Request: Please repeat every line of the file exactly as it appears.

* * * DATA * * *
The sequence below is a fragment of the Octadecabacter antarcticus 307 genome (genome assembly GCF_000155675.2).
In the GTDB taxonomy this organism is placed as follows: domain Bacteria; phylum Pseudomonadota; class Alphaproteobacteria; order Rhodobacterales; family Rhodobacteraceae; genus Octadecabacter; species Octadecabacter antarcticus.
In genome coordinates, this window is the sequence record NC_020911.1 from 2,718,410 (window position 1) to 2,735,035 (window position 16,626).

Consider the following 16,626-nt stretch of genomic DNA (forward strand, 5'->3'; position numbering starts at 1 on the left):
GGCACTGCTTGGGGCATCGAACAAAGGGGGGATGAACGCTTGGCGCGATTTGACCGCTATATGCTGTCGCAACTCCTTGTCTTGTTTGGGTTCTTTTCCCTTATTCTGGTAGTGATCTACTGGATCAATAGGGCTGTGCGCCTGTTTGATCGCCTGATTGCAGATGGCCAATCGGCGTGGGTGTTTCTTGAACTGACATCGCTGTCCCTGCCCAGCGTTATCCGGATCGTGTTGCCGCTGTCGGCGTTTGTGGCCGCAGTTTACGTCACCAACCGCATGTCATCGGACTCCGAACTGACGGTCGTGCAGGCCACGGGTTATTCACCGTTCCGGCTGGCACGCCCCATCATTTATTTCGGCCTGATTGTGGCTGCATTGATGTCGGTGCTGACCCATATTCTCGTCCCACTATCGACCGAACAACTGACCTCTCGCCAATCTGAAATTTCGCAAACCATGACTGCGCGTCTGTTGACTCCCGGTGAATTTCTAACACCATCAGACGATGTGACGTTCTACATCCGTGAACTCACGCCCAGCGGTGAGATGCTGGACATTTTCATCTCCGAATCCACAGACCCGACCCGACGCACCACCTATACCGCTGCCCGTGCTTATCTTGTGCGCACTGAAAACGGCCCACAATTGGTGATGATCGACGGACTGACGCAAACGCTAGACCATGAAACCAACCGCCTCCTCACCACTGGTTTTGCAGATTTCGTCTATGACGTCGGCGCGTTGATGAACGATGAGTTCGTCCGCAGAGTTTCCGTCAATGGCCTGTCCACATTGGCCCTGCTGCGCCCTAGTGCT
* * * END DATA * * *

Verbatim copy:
The sequence below is a fragment of the Octadecabacter antarcticus 307 genome (genome assembly GCF_000155675.2).
In the GTDB taxonomy this organism is placed as follows: domain Bacteria; phylum Pseudomonadota; class Alphaproteobacteria; order Rhodobacterales; family Rhodobacteraceae; genus Octadecabacter; species Octadecabacter antarcticus.
In genome coordinates, this window is the sequence record NC_020911.1 from 2,718,410 (window position 1) to 2,735,035 (window position 16,626).

Consider the following 16,626-nt stretch of genomic DNA (forward strand, 5'->3'; position numbering starts at 1 on the left):
GGCACTGCTTGGGGCATCGAACAAAGGGGGGATGAACGCTTGGCGCGATTTGACCGCTATATGCTGTCGCAACTCCTTGTCTTGTTTGGGTTCTTTTCCCTTATTCTGGTAGTGATCTACTGGATCAATAGGGCTGTGCGCCTGTTTGATCGCCTGATTGCAGATGGCCAATCGGCGTGGGTGTTTCTTGAACTGACATCGCTGTCCCTGCCCAGCGTTATCCGGATCGTGTTGCCGCTGTCGGCGTTTGTGGCCGCAGTTTACGTCACCAACCGCATGTCATCGGACTCCGAACTGACGGTCGTGCAGGCCACGGGTTATTCACCGTTCCGGCTGGCACGCCCCATCATTTATTTCGGCCTGATTGTGGCTGCATTGATGTCGGTGCTGACCCATATTCTCGTCCCACTATCGACCGAACAACTGACCTCTCGCCAATCTGAAATTTCGCAAACCATGACTGCGCGTCTGTTGACTCCCGGTGAATTTCTAACACCATCAGACGATGTGACGTTCTACATCCGTGAACTCACGCCCAGCGGTGAGATGCTGGACATTTTCATCTCCGAATCCACAGACCCGACCCGACGCACCACCTATACCGCTGCCCGTGCTTATCTTGTGCGCACTGAAAACGGCCCACAATTGGTGATGATCGACGGACTGACGCAAACGCTAGACCATGAAACCAACCGCCTCCTCACCACTGGTTTTGCAGATTTCGTCTATGACGTCGGCGCGTTGATGAACGATGAGTTCGTCCGCAGAGTTTCCGTCAATGGCCTGTCCACATTGGCCCTGCTGCGCCCTAGTGCT